What is Maven

Maven is a project management tool developed by the Apache Foundation. It is designed for use in projects that are primarily written in Java. Maven keeps track of key information about a project, including its name, version, and dependencies.

Why use Maven

Maven allows us to quickly organize and build projects by automating tasks such as including libraries and packaging projects into a finalized version. Among other things, this enables us to quickly and reliably transfer projects between computers.

Maven File Structure

The default structure for a Maven project is your project directory which contains a pom.xml file and a src directory. Inside src you can find a src/main/ directory and a src/test/ directory. Inside the main directory you can find a src/main/java/ directory and src/main/resources directory. The java directory can be expanded further to find your classes and the resources directory contains files used the build the frontend portions of your projects for this class. Unit tests can be found in /src/tests/.

  |-- pom.xml                                          // pom for maven
  `-- src                                              // upper level src directory
      |-- main
      |   `-- java
      |       `-- edu
      |           `-- brown
      |               `-- cs
      |                   `-- <your username>    // contains your classes and packages
      |                       `-- <project name>
      |                           `-- Main.java           
      `-- test                                         // contains unit tests, same directory structure as main
          `-- java
              `-- edu
                  `-- brown
                      `-- cs
                         `-- <your username>
                            `-- <project name>
                                `-- AppTest.java
  

How to use Maven

Maven uses a file named pom.xml to get instructions on dependencies and building. A detailed breakdown of an example pom.xml can be found in the comments of the pom.xml provided in the Stars project. A basic section-by-section overview for the purposes of this class can be found below:

Section Description
Properties Items listed here are similar to constants in Java. They are essentially configuration points that can be referenced in other parts of your pom.xml, or by Maven plugins.
Dependencies A list of other libraries, projects, files, etc. that are used in the project defined by the POM. Each dependency is composed of a groupId, artifactId, and a version tag. These act as an address to the dependency and allows Maven to select the correct files. Some great resources to find dependencies can be found at MVNRepository, Apache Maven Repository, and Maven Search.
Build This configures how your project will build. Most likely, the only subsection you will use is the one with the plugins tag. This subsection defines plugins that augment the build process of your project. Plugin functionality might include checking your project for stylistic mistakes.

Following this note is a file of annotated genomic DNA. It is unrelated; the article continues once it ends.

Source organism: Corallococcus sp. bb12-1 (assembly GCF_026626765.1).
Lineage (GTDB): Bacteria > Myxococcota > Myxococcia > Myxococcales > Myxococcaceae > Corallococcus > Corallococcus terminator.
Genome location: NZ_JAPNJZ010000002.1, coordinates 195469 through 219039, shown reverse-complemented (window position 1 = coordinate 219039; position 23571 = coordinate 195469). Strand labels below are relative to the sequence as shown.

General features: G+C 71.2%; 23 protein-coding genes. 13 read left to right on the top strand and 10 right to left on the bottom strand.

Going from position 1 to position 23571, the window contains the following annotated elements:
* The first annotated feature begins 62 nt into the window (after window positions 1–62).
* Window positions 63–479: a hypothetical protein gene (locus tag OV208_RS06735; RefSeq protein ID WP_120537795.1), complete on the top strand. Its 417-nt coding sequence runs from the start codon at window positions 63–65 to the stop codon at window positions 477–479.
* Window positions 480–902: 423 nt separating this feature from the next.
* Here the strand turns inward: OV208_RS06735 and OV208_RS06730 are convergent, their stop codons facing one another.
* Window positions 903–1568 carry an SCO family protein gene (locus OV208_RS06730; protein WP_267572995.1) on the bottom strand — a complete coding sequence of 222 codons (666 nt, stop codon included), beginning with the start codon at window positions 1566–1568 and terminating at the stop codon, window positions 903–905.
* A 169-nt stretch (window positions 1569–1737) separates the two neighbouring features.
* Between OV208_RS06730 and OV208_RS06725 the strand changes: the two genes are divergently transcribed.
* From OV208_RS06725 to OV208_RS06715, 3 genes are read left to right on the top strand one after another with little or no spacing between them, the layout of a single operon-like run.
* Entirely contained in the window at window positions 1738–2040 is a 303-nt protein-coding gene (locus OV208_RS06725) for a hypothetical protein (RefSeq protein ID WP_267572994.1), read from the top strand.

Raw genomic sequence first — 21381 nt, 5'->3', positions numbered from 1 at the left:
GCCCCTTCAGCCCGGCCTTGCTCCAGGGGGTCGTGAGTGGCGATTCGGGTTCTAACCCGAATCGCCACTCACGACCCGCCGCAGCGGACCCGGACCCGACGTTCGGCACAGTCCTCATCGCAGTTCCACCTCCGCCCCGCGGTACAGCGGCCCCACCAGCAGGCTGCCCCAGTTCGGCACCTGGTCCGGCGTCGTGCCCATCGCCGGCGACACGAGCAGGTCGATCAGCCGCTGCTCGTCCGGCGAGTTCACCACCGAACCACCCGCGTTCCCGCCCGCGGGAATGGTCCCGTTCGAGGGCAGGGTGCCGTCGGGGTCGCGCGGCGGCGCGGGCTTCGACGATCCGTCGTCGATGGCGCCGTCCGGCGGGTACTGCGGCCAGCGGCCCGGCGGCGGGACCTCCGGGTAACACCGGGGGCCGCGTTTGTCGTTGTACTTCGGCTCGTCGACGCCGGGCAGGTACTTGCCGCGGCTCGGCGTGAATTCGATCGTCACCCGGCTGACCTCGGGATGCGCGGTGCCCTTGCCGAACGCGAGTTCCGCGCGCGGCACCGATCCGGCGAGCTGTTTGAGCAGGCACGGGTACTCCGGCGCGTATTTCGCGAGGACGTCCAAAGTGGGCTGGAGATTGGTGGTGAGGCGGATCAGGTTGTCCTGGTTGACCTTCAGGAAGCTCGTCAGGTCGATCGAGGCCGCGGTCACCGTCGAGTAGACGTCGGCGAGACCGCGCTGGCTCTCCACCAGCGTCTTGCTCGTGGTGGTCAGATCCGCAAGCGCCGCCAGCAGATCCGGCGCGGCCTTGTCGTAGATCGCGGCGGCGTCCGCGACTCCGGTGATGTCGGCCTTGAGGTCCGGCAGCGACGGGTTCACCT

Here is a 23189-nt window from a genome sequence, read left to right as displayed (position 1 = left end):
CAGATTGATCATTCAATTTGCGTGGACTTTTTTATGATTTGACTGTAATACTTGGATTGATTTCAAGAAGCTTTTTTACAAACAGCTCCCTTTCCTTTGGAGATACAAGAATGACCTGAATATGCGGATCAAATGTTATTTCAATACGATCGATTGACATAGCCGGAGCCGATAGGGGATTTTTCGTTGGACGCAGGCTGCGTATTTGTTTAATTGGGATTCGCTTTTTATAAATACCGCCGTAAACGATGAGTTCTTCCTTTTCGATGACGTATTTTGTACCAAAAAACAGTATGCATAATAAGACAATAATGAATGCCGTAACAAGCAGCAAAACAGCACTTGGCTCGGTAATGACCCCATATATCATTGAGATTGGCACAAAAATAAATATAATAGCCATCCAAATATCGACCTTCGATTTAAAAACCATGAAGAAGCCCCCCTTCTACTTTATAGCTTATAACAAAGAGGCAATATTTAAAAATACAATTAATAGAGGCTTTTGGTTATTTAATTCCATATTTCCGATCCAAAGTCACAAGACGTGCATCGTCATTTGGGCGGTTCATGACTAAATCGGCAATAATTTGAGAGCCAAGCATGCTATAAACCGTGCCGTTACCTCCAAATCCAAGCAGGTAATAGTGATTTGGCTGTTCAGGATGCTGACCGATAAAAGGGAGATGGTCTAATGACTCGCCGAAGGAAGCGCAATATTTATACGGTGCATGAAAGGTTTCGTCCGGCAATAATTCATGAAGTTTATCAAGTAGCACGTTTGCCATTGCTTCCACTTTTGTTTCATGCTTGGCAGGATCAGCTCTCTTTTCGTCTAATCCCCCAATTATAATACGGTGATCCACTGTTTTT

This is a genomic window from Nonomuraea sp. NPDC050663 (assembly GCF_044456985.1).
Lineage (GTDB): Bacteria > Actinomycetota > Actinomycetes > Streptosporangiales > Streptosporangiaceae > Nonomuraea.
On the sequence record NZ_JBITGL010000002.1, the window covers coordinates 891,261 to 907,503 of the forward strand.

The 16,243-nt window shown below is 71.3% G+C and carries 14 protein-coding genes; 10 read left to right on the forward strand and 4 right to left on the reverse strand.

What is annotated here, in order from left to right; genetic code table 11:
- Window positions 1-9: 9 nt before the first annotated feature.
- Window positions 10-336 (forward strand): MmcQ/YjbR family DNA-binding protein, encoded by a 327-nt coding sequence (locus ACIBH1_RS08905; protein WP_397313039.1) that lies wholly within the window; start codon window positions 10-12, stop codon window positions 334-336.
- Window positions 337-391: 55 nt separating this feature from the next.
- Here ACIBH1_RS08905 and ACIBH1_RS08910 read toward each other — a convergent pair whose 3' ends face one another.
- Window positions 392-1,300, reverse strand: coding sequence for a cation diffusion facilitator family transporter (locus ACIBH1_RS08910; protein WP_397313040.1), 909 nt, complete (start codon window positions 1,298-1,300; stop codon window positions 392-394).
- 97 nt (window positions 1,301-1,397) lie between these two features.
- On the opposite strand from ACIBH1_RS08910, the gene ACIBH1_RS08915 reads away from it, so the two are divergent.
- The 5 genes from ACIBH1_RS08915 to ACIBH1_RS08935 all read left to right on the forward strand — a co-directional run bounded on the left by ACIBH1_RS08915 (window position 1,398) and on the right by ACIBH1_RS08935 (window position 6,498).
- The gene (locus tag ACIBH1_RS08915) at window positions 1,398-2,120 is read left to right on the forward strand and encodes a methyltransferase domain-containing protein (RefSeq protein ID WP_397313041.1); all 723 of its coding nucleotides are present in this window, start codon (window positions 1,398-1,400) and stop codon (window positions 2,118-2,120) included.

Reporting The reporting section contains information on plugins that allow Maven to generate sites containing detailed information about the project. Each plugin contains a groupId, artifactId, and version which act just like addresses to the file. Examples of reports used in this class include the SpotBugs and Checkstyle plugins.

While there are many more sections that might be found in a pom.xml, these are the ones we are going to be using. For a full list of sections and their uses, see the official POM reference.

Running Maven

Maven is used via the mvn command, which is already installed on department machines. Maven commands take the form of mvn <command> <arguments>. The most commonly used commands are listed below.

Command Description
compile Compiles project but does not run unit tests.
package Compiles project, runs tests, and creates a JAR file to be run.
test Compiles test sources and runs units tests.
clean Removes the target directory containing build data.
site Generates pages in /target/site/ directory where you can see reports from plugins such as checkstyle.

After building your project with Maven, a .jar file will be generated in the target directory of your project. This is the compiled version of your code, ready to be run. The best way to run this code is with the run shell script, which is already included in the Stars project. For a description of how it works, see its in-line comments.

Common Issues

As questions arise, we will update this section.

Issue Solution
Unknown Build Issues If you're ever stuck, the first thing you should do is a complete rebuild of your project. This can be accomplished by running mvn clean before you run mvn package.
Invalid Target Release: 1.8 Visit the "Setting Up" section of the Boggle project and ensure that you've properly followed the given instructions.

Further Information

If you're interested in learning more about Maven, you can read about it on their website.

Other build tools not used in this class

Apache Ant
GNU Make
Gradle